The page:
Full-text · Article · Apr 2015 · Journal of Psychiatric Research
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    • "development and maintenance (Kirov et al. 2008, 2009). Structural genomic deletions that delete or disrupt NXRN1 are strongly implicated in causing psychiatric and cognitive phenotypes including schizophrenia, autism and mental retardation (Bena et al. 2013). "
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    ABSTRACT: To identify genetic variants associated with refractive astigmatism in the general population, meta-analyses of genome-wide association studies were performed for: White Europeans aged at least 25 years (20 cohorts, N = 31,968); Asian subjects aged at least 25 years (7 cohorts, N = 9,295); White Europeans aged < 25 years (4 cohorts, N = 5,640); and all independent individuals from the above three samples combined with a sample of Chinese subjects aged < 25 years (N = 45,931). Participants were classified as cases with refractive astigmatism if the average cylinder power in their two eyes was at least 1.00 diopter and as controls otherwise. Genome-wide association analysis was carried out for each cohort separately using logistic regression. Meta-analysis was conducted using a fixed effects model. In the older European group the most strongly associated marker was downstream of the neurexin-1 (NRXN1) gene (rs1401327, P = 3.92E-8). No other region reached genome-wide significance, and association signals were lower for the younger European group and Asian group. In the meta-analysis of all cohorts, no marker reached genome-wide significance: The most strongly associated regions were, NRXN1 (rs1401327, P = 2.93E-07), TOX (rs7823467, P = 3.47E-07) and LINC00340 (rs12212674, P = 1.49E-06). For 34 markers identified in prior GWAS for spherical equivalent refractive error, the beta coefficients for genotype versus spherical equivalent, and genotype versus refractive astigmatism, were highly correlated (r = -0.59, P = 2.10E-04). This work revealed no consistent or strong genetic signals for refractive astigmatism; however, the TOX gene region previously identified in GWAS for spherical equivalent refractive error was the second most strongly associated region. Analysis of additional markers provided evidence supporting widespread genetic co-susceptibility for spherical and astigmatic refractive errors.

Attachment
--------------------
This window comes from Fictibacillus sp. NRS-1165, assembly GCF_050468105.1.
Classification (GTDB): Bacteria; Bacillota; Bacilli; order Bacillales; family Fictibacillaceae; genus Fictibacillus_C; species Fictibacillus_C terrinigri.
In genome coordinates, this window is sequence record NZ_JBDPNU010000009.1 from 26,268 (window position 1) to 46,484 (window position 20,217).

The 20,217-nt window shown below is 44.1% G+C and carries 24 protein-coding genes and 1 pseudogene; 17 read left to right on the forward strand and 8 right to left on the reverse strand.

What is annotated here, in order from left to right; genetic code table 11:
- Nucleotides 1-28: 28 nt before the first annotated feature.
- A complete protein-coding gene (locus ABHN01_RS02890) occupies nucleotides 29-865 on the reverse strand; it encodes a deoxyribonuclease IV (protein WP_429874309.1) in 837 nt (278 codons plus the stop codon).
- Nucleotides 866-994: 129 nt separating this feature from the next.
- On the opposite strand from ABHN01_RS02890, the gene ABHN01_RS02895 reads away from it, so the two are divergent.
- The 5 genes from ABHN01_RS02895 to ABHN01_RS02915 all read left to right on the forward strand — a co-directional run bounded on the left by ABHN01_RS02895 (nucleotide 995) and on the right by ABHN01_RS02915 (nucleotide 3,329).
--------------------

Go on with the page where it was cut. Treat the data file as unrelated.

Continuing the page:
Full-text · Article · Nov 2014 · Human Genetics
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    • "Neurexin-α isoforms are transcribed from a promoter upstream of exon 1, while neurexin-β isoforms are generated from an internal promoter that drives transcription from a β-specific exon (Fig. 1). Point mutations and copy number variants in the NRXN1 gene have been identified in autism (Camacho-Garcia et al., 2012) and schizophrenia (Kirov et al., 2008; Rujescu et al., 2009). "

    Full-text · Article · Sep 2014 · Schizophrenia Research